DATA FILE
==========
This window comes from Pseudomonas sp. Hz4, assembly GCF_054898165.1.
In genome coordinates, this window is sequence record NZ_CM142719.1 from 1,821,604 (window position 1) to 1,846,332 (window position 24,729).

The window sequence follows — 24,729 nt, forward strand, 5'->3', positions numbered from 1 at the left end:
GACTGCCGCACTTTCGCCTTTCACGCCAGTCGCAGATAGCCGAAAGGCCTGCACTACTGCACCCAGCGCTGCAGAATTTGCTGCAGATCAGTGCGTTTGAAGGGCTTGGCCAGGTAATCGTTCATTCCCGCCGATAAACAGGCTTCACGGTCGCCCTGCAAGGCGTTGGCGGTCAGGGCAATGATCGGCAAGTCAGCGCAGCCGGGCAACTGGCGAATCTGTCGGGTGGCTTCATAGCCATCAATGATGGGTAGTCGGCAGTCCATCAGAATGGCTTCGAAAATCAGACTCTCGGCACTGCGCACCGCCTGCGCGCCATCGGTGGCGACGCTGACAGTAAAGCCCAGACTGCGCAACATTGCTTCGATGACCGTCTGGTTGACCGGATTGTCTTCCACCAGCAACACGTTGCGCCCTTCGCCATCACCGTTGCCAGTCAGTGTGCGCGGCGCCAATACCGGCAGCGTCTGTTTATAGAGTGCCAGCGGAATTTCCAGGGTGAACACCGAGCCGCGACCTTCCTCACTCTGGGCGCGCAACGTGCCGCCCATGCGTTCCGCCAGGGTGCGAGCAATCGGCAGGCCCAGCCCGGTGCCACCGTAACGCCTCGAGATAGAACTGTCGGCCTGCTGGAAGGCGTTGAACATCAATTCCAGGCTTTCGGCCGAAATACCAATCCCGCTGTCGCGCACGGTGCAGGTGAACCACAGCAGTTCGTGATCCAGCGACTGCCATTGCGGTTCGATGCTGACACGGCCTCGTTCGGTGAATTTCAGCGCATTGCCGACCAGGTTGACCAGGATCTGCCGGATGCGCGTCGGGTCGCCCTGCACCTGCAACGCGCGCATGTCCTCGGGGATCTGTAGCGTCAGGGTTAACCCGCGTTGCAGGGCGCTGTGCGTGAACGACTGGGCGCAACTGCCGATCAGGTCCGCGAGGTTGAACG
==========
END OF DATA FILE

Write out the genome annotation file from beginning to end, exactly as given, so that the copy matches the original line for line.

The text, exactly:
This window comes from Pseudomonas sp. Hz4, assembly GCF_054898165.1.
In genome coordinates, this window is sequence record NZ_CM142719.1 from 1,821,604 (window position 1) to 1,846,332 (window position 24,729).

The window sequence follows — 24,729 nt, forward strand, 5'->3', positions numbered from 1 at the left end:
GACTGCCGCACTTTCGCCTTTCACGCCAGTCGCAGATAGCCGAAAGGCCTGCACTACTGCACCCAGCGCTGCAGAATTTGCTGCAGATCAGTGCGTTTGAAGGGCTTGGCCAGGTAATCGTTCATTCCCGCCGATAAACAGGCTTCACGGTCGCCCTGCAAGGCGTTGGCGGTCAGGGCAATGATCGGCAAGTCAGCGCAGCCGGGCAACTGGCGAATCTGTCGGGTGGCTTCATAGCCATCAATGATGGGTAGTCGGCAGTCCATCAGAATGGCTTCGAAAATCAGACTCTCGGCACTGCGCACCGCCTGCGCGCCATCGGTGGCGACGCTGACAGTAAAGCCCAGACTGCGCAACATTGCTTCGATGACCGTCTGGTTGACCGGATTGTCTTCCACCAGCAACACGTTGCGCCCTTCGCCATCACCGTTGCCAGTCAGTGTGCGCGGCGCCAATACCGGCAGCGTCTGTTTATAGAGTGCCAGCGGAATTTCCAGGGTGAACACCGAGCCGCGACCTTCCTCACTCTGGGCGCGCAACGTGCCGCCCATGCGTTCCGCCAGGGTGCGAGCAATCGGCAGGCCCAGCCCGGTGCCACCGTAACGCCTCGAGATAGAACTGTCGGCCTGCTGGAAGGCGTTGAACATCAATTCCAGGCTTTCGGCCGAAATACCAATCCCGCTGTCGCGCACGGTGCAGGTGAACCACAGCAGTTCGTGATCCAGCGACTGCCATTGCGGTTCGATGCTGACACGGCCTCGTTCGGTGAATTTCAGCGCATTGCCGACCAGGTTGACCAGGATCTGCCGGATGCGCGTCGGGTCGCCCTGCACCTGCAACGCGCGCATGTCCTCGGGGATCTGTAGCGTCAGGGTTAACCCGCGTTGCAGGGCGCTGTGCGTGAACGACTGGGCGCAACTGCCGATCAGGTCCGCGAGGTTGAACG